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A Final Word

New Wineskins

Rick Knoth

The golden age of the idyllic TV family of the 50s and 60s stands in sharp contrast to many of the images we see in today's popular network programs. The evolution of the American TV family over the past 60 years is emblematic of the societal and cultural changes seen over the same period. Television families over the past six decades are deeply rooted not just in the portrayal of fictional families but also in reality of the way life was and is.

The iconic Ward and June Cleaver, in the "Leave It to Beaver" series, typified the traditional American middle-class suburban ideal romanticized by TV audiences everywhere. The Cleavers of the 50s and 60s segued to the 70s blended family of the Bradys in "The Brady Bunch." The 70s and 80s also gave rise to two popular single-parent TV families: The Partridges and Romanos ("One Day at a Time").

And who can forget the Taylors ("Mayberry R.F.D."), the Cunninghams ("Happy Days"), the Huxtables ("The Cosby Show"), the Bunkers ("All in the Family"), the Keatons ("Family Ties"), and the Seavers ("Growing Pains")? Though some of these earlier TV families represented less-than-ideal family structures, there was still a common thread of decency and orthopraxy in all of them.

Fast forward to the 1990s and 2000s when American audiences were introduced to dysfunctional families, such as the Conners, ("Roseanne"), the Barones ("Everybody Loves Raymond"), the Osbournes, the Bluths ("Arrested Development"), the Kardashians, and the Pritchetts ("Modern Family"). Audiences of these programs were and are more apt to be exposed to copious discussions about single motherhood, gay marriage, gender reassignment, sexual orientation, nonmarital cohabitation, adultery, and other sexually-charged innuendo — conversations that would cause our grandparents and patrons of the faith to turn in their graves.

The emergence of these varied family types over the past several decades has brought into question the definition of "family." The regression of the family from the historic nuclear model many of us grew up with leaves us wishing we could turn back the clock to relive earlier days. Unfortunately, we cannot relive a second, minute, day, or a single year of our lives. A return to America's traditional, healthy, two-parent family model is a vestige of the past.

Many God-fearing families and individuals feel threatened by the changing paradigm of the family, and rightly so. Today's Christian families, especially our children and youth, are being sucked into a vortex of family change that promotes a variety of undesirable consequences: relativism, agnosticism, atheism, rebellion, promiscuity, isolationism, narcissism, suicide, voyeurism, and spiritual nakedness, to name a few. With such unwelcome consequences, is it any wonder families express little hope for bright and sustainable futures for their children?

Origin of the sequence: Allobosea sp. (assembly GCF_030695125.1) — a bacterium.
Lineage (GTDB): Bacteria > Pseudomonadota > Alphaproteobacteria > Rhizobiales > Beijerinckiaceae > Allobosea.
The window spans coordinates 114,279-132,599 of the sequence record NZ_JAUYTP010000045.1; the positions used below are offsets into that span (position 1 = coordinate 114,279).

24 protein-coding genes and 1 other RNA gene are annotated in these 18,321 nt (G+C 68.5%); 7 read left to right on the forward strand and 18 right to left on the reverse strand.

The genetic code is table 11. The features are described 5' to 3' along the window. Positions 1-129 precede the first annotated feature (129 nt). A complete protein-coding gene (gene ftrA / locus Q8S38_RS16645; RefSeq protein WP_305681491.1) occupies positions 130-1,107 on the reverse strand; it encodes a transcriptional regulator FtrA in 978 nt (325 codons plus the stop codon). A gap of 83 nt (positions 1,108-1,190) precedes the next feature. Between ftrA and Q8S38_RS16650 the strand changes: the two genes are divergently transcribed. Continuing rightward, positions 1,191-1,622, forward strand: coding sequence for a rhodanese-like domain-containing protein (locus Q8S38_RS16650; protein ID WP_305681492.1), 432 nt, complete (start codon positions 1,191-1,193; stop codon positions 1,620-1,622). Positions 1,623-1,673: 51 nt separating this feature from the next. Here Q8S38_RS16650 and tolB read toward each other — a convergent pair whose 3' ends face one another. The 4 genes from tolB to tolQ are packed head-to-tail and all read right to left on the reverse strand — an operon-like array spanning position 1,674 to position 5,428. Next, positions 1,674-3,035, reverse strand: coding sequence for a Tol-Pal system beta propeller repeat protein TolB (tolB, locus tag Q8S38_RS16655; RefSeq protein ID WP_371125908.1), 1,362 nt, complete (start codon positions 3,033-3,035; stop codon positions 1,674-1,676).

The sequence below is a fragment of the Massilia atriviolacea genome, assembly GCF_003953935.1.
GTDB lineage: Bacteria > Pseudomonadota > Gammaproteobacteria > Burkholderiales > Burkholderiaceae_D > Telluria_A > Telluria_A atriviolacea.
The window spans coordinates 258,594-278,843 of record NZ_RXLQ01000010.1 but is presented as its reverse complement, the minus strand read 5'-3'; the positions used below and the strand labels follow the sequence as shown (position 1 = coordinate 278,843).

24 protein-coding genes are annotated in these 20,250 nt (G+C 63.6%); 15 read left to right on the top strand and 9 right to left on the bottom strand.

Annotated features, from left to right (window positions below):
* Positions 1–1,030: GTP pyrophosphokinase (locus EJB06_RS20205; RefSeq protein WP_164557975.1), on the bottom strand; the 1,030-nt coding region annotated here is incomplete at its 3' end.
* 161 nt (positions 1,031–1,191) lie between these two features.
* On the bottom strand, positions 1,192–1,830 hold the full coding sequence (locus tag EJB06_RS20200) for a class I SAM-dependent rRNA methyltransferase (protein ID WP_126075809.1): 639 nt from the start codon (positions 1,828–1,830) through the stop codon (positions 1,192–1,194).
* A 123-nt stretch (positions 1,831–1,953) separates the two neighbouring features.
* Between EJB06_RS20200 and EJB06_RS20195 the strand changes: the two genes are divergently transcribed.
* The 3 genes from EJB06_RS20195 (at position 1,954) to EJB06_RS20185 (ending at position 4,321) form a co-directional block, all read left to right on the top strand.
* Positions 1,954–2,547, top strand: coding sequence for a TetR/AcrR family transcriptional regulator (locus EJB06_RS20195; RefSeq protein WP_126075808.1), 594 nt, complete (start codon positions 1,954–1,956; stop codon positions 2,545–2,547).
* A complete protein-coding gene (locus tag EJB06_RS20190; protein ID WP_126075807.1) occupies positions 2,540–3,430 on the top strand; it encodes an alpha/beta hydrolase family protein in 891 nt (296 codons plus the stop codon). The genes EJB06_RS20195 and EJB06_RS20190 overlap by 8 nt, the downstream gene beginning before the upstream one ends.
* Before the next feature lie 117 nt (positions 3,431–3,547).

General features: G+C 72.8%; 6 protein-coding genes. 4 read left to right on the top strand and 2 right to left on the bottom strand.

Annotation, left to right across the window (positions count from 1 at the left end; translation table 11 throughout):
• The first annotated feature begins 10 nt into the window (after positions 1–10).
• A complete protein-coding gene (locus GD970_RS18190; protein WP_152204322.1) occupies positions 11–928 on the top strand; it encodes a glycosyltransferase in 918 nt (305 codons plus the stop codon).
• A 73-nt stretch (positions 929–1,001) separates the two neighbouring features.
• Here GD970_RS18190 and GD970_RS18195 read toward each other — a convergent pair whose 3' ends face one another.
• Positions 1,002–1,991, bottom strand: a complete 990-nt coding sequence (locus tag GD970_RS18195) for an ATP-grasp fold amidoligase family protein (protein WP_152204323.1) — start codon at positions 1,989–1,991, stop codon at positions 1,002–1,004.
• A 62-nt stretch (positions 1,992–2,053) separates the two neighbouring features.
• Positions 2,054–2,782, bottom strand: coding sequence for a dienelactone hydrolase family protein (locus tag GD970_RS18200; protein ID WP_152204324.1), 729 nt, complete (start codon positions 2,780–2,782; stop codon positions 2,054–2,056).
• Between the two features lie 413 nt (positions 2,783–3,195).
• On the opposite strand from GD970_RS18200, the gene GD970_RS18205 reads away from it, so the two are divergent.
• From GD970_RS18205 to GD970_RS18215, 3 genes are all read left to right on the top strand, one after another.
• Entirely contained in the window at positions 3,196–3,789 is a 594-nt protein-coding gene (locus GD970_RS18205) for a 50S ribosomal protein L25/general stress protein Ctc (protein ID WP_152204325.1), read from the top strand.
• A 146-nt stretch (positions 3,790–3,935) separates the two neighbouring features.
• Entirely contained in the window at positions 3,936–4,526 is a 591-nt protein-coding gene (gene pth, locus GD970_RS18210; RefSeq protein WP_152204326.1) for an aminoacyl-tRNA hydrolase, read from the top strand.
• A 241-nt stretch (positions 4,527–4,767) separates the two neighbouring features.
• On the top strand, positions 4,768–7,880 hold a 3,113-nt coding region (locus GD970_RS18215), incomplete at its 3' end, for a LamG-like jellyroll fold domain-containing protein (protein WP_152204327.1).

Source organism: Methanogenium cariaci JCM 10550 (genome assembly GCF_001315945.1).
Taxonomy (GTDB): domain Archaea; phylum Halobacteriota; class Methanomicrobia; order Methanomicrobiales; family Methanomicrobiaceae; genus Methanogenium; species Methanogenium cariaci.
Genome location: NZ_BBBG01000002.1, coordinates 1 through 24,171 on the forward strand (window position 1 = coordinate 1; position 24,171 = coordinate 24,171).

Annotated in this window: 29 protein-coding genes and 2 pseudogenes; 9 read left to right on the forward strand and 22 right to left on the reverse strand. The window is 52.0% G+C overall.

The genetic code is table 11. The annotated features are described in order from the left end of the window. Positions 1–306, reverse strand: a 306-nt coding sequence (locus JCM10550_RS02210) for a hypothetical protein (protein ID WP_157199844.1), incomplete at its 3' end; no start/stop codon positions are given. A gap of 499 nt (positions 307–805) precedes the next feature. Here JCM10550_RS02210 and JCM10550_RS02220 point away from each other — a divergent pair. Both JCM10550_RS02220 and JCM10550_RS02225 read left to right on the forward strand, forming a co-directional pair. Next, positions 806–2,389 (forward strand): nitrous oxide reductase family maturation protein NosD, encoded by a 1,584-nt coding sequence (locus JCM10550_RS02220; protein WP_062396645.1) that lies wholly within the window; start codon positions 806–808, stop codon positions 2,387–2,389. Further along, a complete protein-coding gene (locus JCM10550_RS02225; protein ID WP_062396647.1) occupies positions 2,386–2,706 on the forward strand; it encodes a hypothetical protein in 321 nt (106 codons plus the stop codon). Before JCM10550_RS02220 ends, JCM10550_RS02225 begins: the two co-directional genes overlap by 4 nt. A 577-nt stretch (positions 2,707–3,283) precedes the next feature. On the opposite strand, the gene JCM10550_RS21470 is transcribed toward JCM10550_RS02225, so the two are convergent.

No government action or impressive erudition can reverse the trends in family construction or return America to the historic nuclear model upon which it was built. Therefore, the requisite role of the Church in such uncertain times becomes increasingly important. The Church must not only strengthen what remains, it also must find compassionate avenues of ministry to meet the spiritual needs of today's "modern family."

In Matthew 9:14-17, Jesus told John the Baptist's disciples that new wine should not be poured into old wineskins. Why? "The skins will burst; the wine will run out and the wineskins will be ruined." He said new wine should be poured into new wineskins so both will be preserved.

Our churches mustn't overlook the underlying message of this passage. Will our wineskins of the past be sufficient to hold the new wine needed to minister to the needs of the "modern family"? Will we be so married to the past that we are unable to engage America's changing future? Will our churches remain so locked into old attitudes, mindsets, and biases that they cannot be the compassionate servants Jesus called them to be? Or will our churches adapt new methodologies of doing ministry that address the growing dysfunctions inside and outside the church, all the while proclaiming the unchanging message of the gospel? I trust we will choose the latter.

Finally, and perhaps most importantly, our churches must look to develop a biblical theology of the family that runs as a deep, flowing river through all of our existing ministries. Our churches must find creative ways to strengthen what remains so that the faithful feel secure and better prepared to meet the challenges of an increasingly hostile world. If we do our job well, the biblical moorings upon which believers in Christ build their lives will stand the test of time and eternity.

RICK KNOTH, managing editor, Enrichment journal, Springfield, Missouri

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